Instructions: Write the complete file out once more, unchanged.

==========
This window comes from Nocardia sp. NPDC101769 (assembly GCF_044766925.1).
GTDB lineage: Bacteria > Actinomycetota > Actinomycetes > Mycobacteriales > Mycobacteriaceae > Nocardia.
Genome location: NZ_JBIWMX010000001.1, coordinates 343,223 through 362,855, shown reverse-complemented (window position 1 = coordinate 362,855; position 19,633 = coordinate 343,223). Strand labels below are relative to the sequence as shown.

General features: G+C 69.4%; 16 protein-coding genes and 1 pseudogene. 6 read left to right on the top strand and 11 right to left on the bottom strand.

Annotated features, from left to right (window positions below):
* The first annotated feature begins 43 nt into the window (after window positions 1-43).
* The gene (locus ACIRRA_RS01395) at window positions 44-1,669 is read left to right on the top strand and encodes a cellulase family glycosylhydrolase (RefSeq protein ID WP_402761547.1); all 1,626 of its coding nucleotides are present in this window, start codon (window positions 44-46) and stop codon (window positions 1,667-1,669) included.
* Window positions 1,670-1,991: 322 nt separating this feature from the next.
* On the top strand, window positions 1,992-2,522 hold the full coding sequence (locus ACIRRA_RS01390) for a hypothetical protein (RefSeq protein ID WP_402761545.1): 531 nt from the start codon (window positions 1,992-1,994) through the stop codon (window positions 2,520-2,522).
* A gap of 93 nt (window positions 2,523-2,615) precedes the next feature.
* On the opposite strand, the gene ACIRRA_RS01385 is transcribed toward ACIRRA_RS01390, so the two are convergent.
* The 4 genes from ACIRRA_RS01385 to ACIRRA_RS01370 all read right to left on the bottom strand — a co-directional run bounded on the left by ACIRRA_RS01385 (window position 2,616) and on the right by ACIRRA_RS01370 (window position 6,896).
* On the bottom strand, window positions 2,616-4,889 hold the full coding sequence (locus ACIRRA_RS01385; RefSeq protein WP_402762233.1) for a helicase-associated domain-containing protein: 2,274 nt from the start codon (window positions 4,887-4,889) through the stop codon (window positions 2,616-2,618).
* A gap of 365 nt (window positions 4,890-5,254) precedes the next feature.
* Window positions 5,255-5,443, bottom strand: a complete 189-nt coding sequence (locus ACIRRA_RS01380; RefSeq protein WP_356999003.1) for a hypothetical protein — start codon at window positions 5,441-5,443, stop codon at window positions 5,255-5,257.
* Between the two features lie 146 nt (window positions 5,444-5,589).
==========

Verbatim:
This window comes from Nocardia sp. NPDC101769 (assembly GCF_044766925.1).
GTDB lineage: Bacteria > Actinomycetota > Actinomycetes > Mycobacteriales > Mycobacteriaceae > Nocardia.
Genome location: NZ_JBIWMX010000001.1, coordinates 343,223 through 362,855, shown reverse-complemented (window position 1 = coordinate 362,855; position 19,633 = coordinate 343,223). Strand labels below are relative to the sequence as shown.

General features: G+C 69.4%; 16 protein-coding genes and 1 pseudogene. 6 read left to right on the top strand and 11 right to left on the bottom strand.

Annotated features, from left to right (window positions below):
* The first annotated feature begins 43 nt into the window (after window positions 1-43).
* The gene (locus ACIRRA_RS01395) at window positions 44-1,669 is read left to right on the top strand and encodes a cellulase family glycosylhydrolase (RefSeq protein ID WP_402761547.1); all 1,626 of its coding nucleotides are present in this window, start codon (window positions 44-46) and stop codon (window positions 1,667-1,669) included.
* Window positions 1,670-1,991: 322 nt separating this feature from the next.
* On the top strand, window positions 1,992-2,522 hold the full coding sequence (locus ACIRRA_RS01390) for a hypothetical protein (RefSeq protein ID WP_402761545.1): 531 nt from the start codon (window positions 1,992-1,994) through the stop codon (window positions 2,520-2,522).
* A gap of 93 nt (window positions 2,523-2,615) precedes the next feature.
* On the opposite strand, the gene ACIRRA_RS01385 is transcribed toward ACIRRA_RS01390, so the two are convergent.
* The 4 genes from ACIRRA_RS01385 to ACIRRA_RS01370 all read right to left on the bottom strand — a co-directional run bounded on the left by ACIRRA_RS01385 (window position 2,616) and on the right by ACIRRA_RS01370 (window position 6,896).
* On the bottom strand, window positions 2,616-4,889 hold the full coding sequence (locus ACIRRA_RS01385; RefSeq protein WP_402762233.1) for a helicase-associated domain-containing protein: 2,274 nt from the start codon (window positions 4,887-4,889) through the stop codon (window positions 2,616-2,618).
* A gap of 365 nt (window positions 4,890-5,254) precedes the next feature.
* Window positions 5,255-5,443, bottom strand: a complete 189-nt coding sequence (locus ACIRRA_RS01380; RefSeq protein WP_356999003.1) for a hypothetical protein — start codon at window positions 5,441-5,443, stop codon at window positions 5,255-5,257.
* Between the two features lie 146 nt (window positions 5,444-5,589).